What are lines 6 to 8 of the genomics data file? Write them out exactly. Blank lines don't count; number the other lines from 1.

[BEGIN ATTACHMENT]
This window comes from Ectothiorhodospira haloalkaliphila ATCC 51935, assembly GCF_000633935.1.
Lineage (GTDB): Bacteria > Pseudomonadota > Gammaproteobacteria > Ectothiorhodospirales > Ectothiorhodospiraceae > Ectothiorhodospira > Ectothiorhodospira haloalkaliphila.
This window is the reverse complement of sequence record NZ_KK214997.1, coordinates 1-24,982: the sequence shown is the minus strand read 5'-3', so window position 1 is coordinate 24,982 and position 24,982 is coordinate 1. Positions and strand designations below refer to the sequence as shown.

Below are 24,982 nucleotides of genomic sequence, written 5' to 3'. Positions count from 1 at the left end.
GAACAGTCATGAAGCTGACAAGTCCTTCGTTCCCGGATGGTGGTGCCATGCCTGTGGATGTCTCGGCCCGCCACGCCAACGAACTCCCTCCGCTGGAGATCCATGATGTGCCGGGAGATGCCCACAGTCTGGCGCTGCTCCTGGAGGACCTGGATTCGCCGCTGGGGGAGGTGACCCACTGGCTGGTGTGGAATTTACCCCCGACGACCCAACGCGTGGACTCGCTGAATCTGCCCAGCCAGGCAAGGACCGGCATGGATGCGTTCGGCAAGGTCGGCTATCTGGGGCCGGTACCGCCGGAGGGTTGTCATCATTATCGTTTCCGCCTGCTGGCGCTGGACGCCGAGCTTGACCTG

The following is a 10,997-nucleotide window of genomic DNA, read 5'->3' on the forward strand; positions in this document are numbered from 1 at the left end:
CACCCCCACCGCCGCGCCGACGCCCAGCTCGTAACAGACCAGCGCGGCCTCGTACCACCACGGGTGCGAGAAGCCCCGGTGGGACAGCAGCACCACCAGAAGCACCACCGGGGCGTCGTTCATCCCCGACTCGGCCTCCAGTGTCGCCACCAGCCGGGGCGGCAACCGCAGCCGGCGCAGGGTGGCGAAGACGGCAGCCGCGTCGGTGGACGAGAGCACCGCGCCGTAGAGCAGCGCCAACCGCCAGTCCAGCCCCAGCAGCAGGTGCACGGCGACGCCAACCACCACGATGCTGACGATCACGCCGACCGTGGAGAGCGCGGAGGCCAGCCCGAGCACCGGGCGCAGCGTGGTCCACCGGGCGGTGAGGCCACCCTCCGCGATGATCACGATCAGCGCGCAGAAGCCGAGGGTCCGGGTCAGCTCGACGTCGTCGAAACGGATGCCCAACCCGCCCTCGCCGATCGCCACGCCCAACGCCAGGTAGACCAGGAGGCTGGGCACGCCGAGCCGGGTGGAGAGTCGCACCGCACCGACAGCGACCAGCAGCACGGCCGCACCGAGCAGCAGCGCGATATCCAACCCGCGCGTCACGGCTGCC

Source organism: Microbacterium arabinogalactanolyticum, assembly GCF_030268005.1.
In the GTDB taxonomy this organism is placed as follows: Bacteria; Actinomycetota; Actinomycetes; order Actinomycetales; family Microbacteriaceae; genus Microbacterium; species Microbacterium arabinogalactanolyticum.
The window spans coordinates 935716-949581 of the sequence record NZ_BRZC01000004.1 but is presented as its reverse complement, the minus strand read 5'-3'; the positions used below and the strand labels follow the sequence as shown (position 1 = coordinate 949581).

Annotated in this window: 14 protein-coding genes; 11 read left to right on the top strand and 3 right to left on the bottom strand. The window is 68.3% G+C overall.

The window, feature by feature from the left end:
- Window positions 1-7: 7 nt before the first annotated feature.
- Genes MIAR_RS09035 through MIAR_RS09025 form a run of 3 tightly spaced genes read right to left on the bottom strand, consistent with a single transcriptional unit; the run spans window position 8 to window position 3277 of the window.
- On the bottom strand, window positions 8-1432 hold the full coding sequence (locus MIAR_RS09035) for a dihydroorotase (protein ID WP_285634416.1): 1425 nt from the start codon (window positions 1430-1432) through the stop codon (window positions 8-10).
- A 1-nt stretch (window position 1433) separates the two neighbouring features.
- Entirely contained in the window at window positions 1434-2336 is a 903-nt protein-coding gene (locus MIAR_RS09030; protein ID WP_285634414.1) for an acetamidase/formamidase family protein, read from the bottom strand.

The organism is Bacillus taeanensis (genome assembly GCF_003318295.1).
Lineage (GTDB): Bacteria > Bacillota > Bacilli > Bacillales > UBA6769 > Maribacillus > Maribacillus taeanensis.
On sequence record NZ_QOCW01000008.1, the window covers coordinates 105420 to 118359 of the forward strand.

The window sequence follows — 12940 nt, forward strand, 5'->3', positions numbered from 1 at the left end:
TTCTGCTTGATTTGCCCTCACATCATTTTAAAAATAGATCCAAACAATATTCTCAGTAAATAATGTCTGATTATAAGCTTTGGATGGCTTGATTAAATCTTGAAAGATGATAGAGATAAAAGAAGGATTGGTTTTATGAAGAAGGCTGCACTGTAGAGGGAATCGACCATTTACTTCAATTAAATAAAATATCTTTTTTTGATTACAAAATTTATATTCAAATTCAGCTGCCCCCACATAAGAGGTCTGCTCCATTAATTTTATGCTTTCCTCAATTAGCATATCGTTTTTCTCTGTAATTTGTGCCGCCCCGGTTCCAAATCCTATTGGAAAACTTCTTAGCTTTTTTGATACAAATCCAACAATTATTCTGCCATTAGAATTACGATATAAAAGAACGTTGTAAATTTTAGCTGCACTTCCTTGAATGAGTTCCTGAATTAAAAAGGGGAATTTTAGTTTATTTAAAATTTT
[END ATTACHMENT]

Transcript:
The following is a 10,997-nucleotide window of genomic DNA, read 5'->3' on the forward strand; positions in this document are numbered from 1 at the left end:
CACCCCCACCGCCGCGCCGACGCCCAGCTCGTAACAGACCAGCGCGGCCTCGTACCACCACGGGTGCGAGAAGCCCCGGTGGGACAGCAGCACCACCAGAAGCACCACCGGGGCGTCGTTCATCCCCGACTCGGCCTCCAGTGTCGCCACCAGCCGGGGCGGCAACCGCAGCCGGCGCAGGGTGGCGAAGACGGCAGCCGCGTCGGTGGACGAGAGCACCGCGCCGTAGAGCAGCGCCAACCGCCAGTCCAGCCCCAGCAGCAGGTGCACGGCGACGCCAACCACCACGATGCTGACGATCACGCCGACCGTGGAGAGCGCGGAGGCCAGCCCGAGCACCGGGCGCAGCGTGGTCCACCGGGCGGTGAGGCCACCCTCCGCGATGATCACGATCAGCGCGCAGAAGCCGAGGGTCCGGGTCAGCTCGACGTCGTCGAAACGGATGCCCAACCCGCCCTCGCCGATCGCCACGCCCAACGCCAGGTAGACCAGGAGGCTGGGCACGCCGAGCCGGGTGGAGAGTCGCACCGCACCGACAGCGACCAGCAGCACGGCCGCACCGAGCAGCAGCGCGATATCCAACCCGCGCGTCACGGCTGCC

Source organism: Microbacterium arabinogalactanolyticum, assembly GCF_030268005.1.